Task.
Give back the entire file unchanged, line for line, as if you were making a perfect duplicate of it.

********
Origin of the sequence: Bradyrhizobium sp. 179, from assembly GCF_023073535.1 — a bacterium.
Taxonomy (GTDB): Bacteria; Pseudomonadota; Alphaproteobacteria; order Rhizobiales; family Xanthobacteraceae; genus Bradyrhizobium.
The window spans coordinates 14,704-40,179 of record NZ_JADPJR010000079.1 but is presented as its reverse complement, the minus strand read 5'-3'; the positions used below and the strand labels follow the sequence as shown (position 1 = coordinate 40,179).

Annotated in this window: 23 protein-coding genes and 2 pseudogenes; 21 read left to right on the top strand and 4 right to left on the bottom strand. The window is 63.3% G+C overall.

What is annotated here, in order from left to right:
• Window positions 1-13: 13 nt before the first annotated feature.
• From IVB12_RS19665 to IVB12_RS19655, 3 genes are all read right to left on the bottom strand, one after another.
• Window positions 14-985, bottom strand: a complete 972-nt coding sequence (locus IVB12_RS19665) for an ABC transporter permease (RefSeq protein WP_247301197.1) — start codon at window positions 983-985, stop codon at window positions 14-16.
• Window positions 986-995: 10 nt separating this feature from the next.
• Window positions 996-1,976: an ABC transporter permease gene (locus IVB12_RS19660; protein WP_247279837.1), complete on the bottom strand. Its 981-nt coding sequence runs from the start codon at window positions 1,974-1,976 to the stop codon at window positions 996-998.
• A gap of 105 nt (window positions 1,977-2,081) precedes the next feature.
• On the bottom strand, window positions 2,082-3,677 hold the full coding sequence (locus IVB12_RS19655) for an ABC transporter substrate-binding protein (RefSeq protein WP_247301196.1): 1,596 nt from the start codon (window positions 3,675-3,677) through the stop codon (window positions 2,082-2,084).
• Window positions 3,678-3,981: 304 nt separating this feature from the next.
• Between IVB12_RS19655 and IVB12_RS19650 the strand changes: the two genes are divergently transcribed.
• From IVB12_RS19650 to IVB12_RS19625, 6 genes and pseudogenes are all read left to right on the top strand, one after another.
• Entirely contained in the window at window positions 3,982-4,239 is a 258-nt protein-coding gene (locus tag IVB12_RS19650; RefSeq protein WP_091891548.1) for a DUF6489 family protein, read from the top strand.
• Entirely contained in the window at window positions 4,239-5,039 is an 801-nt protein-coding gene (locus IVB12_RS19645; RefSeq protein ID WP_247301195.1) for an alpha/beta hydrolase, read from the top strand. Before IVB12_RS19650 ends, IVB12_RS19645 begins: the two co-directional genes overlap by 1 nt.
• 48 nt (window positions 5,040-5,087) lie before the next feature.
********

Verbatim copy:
Origin of the sequence: Bradyrhizobium sp. 179, from assembly GCF_023073535.1 — a bacterium.
Taxonomy (GTDB): Bacteria; Pseudomonadota; Alphaproteobacteria; order Rhizobiales; family Xanthobacteraceae; genus Bradyrhizobium.
The window spans coordinates 14,704-40,179 of record NZ_JADPJR010000079.1 but is presented as its reverse complement, the minus strand read 5'-3'; the positions used below and the strand labels follow the sequence as shown (position 1 = coordinate 40,179).

Annotated in this window: 23 protein-coding genes and 2 pseudogenes; 21 read left to right on the top strand and 4 right to left on the bottom strand. The window is 63.3% G+C overall.

What is annotated here, in order from left to right:
• Window positions 1-13: 13 nt before the first annotated feature.
• From IVB12_RS19665 to IVB12_RS19655, 3 genes are all read right to left on the bottom strand, one after another.
• Window positions 14-985, bottom strand: a complete 972-nt coding sequence (locus IVB12_RS19665) for an ABC transporter permease (RefSeq protein WP_247301197.1) — start codon at window positions 983-985, stop codon at window positions 14-16.
• Window positions 986-995: 10 nt separating this feature from the next.
• Window positions 996-1,976: an ABC transporter permease gene (locus IVB12_RS19660; protein WP_247279837.1), complete on the bottom strand. Its 981-nt coding sequence runs from the start codon at window positions 1,974-1,976 to the stop codon at window positions 996-998.
• A gap of 105 nt (window positions 1,977-2,081) precedes the next feature.
• On the bottom strand, window positions 2,082-3,677 hold the full coding sequence (locus IVB12_RS19655) for an ABC transporter substrate-binding protein (RefSeq protein WP_247301196.1): 1,596 nt from the start codon (window positions 3,675-3,677) through the stop codon (window positions 2,082-2,084).
• Window positions 3,678-3,981: 304 nt separating this feature from the next.
• Between IVB12_RS19655 and IVB12_RS19650 the strand changes: the two genes are divergently transcribed.
• From IVB12_RS19650 to IVB12_RS19625, 6 genes and pseudogenes are all read left to right on the top strand, one after another.
• Entirely contained in the window at window positions 3,982-4,239 is a 258-nt protein-coding gene (locus tag IVB12_RS19650; RefSeq protein WP_091891548.1) for a DUF6489 family protein, read from the top strand.
• Entirely contained in the window at window positions 4,239-5,039 is an 801-nt protein-coding gene (locus IVB12_RS19645; RefSeq protein ID WP_247301195.1) for an alpha/beta hydrolase, read from the top strand. Before IVB12_RS19650 ends, IVB12_RS19645 begins: the two co-directional genes overlap by 1 nt.
• 48 nt (window positions 5,040-5,087) lie before the next feature.